Carnegie Mellon’s experience is a familiar one in the world of high-tech research. As a field matures, universities can wake up one day to find money flooding the premises; suddenly they’re in a talent war with deep-pocketed firms from Silicon Valley. The impacts are also intellectual. When researchers leave for industry, their expertise winks off the map; they usually can’t publish what they discover — or even talk about it over drinks with former colleagues. In the long run, raids can generate symbiotic relationships; researchers who return to academia years later bring their real-world experience into the classroom and can draw on their network of wealthy industry contacts to fund university research. But as Carnegie Mellon’s roboticists are finding, reaching that end point can make for a bumpy ride.
The robotics knowledge produced at CMU matured to the point where it would interest Uber. The group of applied scientists could converse with basic researchers and a market-facing tech company such as Uber. The National Robotics Engineering Center, founded in 1995, would serve as the translator between "early-stage inquiry" and the making of "commercial products". Uber poached the workers the Engineering Center, not the scholars at the Robotics Institute (created in 1979).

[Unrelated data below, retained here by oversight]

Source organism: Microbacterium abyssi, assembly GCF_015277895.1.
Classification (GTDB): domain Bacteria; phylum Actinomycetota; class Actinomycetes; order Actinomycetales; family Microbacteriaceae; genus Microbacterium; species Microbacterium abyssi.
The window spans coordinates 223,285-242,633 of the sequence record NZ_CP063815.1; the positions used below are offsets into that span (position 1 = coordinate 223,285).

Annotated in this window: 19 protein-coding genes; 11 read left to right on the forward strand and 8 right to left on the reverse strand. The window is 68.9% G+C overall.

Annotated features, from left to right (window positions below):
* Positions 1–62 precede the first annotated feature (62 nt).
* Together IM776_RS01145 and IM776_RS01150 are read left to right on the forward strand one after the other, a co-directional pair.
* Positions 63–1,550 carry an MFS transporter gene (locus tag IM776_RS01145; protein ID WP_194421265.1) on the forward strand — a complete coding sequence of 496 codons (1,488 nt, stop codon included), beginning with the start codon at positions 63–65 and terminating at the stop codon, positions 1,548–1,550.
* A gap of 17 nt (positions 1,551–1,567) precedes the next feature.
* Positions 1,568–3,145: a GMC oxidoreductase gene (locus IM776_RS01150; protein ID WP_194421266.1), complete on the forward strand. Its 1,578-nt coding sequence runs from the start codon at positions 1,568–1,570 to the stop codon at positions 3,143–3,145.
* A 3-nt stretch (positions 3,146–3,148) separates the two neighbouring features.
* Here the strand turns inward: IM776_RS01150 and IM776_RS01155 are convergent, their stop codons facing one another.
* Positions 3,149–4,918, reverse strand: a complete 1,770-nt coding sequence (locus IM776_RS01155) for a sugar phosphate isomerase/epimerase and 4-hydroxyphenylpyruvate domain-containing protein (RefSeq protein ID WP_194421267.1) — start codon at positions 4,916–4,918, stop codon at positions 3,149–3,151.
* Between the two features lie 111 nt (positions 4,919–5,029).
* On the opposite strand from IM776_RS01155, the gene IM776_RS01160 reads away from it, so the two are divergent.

Basic research isn't of much use to anyone without these translators. Without them, the Industrial Revolution wouldn't have spread from Britain to France. Without them, Mayor Peduto is managing decline instead of serving as a model for Rust Belt revitalization.
Q: What was the agreement? Do they assume all the risk if there’s an accident?
Comment: Peduto states, "There is no formal agreement." Many researchers simply moved from CMU to Uber, a matter of blocks not time zones. Uber's CEO is on the Mayor's turf, not the other way around. When he was a member of the City Council, Peduto represented the East End where CMU is located. He doesn't have to trust Travis Kalanick. He can visit with a robot scientist in his own backyard.
Q: Why is Pittsburgh a good place for this experiment?